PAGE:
chinatown-mystery-movie

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Chinatown
chinatown

Director: Roman Polanski

Cast: Jack Nicholson (Jake Gittes); Faye Dunaway (Evelyn Mulwray); John Huston (Noah Cross); Diane Ladd (Ida Sessions); John Hillerman (Russ Yelburton); Perry Lopez (Lou Escobar); Roy Jenson (Claude Mulvihill). and Darrell Zwerling (Hollis Mulwray).

In his outstanding tribute to the classic film noir thrillers of the 1930's and ‘40s, director Roman Polanski created an almost perfect mystery movie. Chinatown won accolades from film critics across the nation as well as an Academy Award for the Best Original Screenplay of 1975 for Robert Towne.

Chinatown's intricate web of intrigue combined elements of sexual perversion, greed, and political corruption into a no-holds-barred look at the sordid side of Los Angeles. A city shining in the West but where many of the lives of the rich and famous were anything but golden.

Detective Jake Gittes earns his money the dirty way. Spying on cheating spouses and taking the 8x10 glossies of marital infidelity that will ultimately earn his clients fat divorce settlements. Despite his fast talking chatter, Gittes is just a short step away from the seamy (and steamy) indiscretions he spies upon.

Gittes used to be a cop but the puzzling and disturbing world he covered as a member of the LAPD, coupled with his own disrespect for the police hierarchy, sent him off to open his own detective agency.

Every LA cop knew that it was better to turn a blind eye to what went on inside the Department, just as it was necessary to let sleeping dogs lie in the Chinatown district. Chinatown hid secrets with its alien culture that were beyond the cops' understanding. A world tied intrinsically to the past and seasoned by troubling demons and strange gods whose long fingers reach into the present, often with tragic outcomes.

As the movie opens, Gittes agrees to have his operatives tail a high profile Angeleno. Hollis Mulwray heads the powerful LA water department and was known as a straight arrow. Mulwray's wife pleads with Gittes to spy on her husband and find out if he is, as she suspects, embroiled in an extra marital affair. Despite Gittes warning to Mrs. Mulwray that it might be in her best interest to ignore her fears and just accept her husband's infidelity, the detective eventually takes the case.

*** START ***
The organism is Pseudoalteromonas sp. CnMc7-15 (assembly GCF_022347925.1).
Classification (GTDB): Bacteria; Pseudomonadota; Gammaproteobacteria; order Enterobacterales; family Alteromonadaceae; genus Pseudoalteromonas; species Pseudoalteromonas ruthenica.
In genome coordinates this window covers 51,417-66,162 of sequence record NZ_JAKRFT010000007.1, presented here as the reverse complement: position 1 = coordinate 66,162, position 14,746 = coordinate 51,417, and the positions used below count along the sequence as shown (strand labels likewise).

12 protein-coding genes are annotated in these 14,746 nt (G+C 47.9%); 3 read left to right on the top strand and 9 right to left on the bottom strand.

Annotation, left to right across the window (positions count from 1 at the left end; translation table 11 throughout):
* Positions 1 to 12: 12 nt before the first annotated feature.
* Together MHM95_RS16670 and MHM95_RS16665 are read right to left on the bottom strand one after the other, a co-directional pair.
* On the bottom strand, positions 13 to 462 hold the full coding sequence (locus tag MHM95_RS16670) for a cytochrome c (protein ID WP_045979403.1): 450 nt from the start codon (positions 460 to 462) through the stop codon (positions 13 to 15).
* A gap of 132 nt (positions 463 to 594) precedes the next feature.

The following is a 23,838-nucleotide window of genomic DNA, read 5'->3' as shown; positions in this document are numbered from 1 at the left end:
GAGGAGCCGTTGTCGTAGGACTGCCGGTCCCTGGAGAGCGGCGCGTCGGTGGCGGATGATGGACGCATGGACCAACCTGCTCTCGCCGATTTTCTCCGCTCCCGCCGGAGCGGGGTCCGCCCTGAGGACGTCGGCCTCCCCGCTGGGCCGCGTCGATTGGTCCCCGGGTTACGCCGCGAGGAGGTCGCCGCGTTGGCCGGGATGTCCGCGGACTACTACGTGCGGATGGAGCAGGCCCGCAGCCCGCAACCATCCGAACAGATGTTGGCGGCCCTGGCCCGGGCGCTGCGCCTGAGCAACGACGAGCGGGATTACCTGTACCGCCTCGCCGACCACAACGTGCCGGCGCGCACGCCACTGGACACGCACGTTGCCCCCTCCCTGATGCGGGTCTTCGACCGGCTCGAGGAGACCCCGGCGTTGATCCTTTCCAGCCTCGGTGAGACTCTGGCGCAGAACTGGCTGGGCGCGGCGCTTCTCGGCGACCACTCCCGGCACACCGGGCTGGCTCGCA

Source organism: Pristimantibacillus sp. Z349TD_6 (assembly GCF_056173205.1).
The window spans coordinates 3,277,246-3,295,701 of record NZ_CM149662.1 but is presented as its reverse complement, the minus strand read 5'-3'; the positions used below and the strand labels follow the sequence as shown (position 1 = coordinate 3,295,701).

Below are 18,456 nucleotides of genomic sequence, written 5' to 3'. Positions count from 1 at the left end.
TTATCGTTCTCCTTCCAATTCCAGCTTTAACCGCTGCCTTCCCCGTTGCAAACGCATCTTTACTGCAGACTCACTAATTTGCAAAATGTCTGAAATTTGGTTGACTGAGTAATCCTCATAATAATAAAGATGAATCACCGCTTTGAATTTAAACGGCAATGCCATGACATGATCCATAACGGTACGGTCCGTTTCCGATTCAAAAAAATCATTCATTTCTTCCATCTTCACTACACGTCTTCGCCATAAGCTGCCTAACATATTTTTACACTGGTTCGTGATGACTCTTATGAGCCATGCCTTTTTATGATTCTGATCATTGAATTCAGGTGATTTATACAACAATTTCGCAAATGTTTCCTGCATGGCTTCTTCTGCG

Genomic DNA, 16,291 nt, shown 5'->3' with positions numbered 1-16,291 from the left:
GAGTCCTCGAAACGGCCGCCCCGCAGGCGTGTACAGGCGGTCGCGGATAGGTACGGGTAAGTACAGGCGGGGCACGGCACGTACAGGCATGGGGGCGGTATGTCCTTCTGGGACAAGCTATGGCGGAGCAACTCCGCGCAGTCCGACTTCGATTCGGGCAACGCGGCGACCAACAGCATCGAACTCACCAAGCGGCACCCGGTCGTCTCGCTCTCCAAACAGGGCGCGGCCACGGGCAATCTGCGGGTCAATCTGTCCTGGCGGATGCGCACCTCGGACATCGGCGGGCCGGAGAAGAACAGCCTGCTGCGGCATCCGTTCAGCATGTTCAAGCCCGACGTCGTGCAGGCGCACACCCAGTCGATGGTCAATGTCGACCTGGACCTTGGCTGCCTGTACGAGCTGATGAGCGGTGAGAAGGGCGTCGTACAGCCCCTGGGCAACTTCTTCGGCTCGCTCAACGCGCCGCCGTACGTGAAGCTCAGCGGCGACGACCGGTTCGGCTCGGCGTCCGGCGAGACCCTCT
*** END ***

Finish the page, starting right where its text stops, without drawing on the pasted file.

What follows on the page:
Gittes obtains photos of the middle-aged Mulwray seemingly romancing a young blonde and the story and photos of Mulwray and his young lady are published in the newspaper, igniting a scandal. Gittes soon learns that he's been duped. The woman who hired him to investigate Mulwray was a phony. The real Mrs. Hollis Mulwray is furious and threatens Gittes with a lawsuit.

Realizing that he's been a patsy for some unknown enemy, Gittes vows to investigate the Mulwray case on his own. Following Mulwray, Gittes realizes that whatever is going on is not just a simple sexual fling by the head of the water company. There's more trouble than tawdry illicit sex going on in Mulwray's life.

Gittes follows Mulwray to dry desert creek beds and then down to the ocean in the dead of night. Whatever is happening with Mulwray seems less about sex and more about the need for L.A. to have more water in the midst of a drought.

Before long, Mulwray is dead. He's apparently drowned in a water reservoir in the Hollywood Hills above Los Angeles. Jumped by gangsters posing as security agents, Gittes is warned to not stick his nose where it doesn't belong. In a particularly graphic scene, Gittes' nose is slashed nearly off his face by one of the rat-faced thugs (director Roman Polanski in a great cameo role).

However real the personal threat, Gittes is in too deep to let this mystery go. He soon becomes involved with Mulwray's widow, Evelyn (Faye Dunaway) and makes arrangements to meet with Mulwray's former partner, a crusty and devilish millionaire, Noah Cross. Cross is played perfectly by John Huston who won directorial accolades for his work on The Maltese Falcon decades before. When Noah Cross realizes that Gittes' silence can't be bought, Cross menacingly sneers, ‘You may think you know what you're dealing with, but believe me, you don't.

As Gittes moves from one puzzling clue to another, he knows in his gut that something bad, really bad, is happening. Something deep and dark. It's Chinatown all over again.

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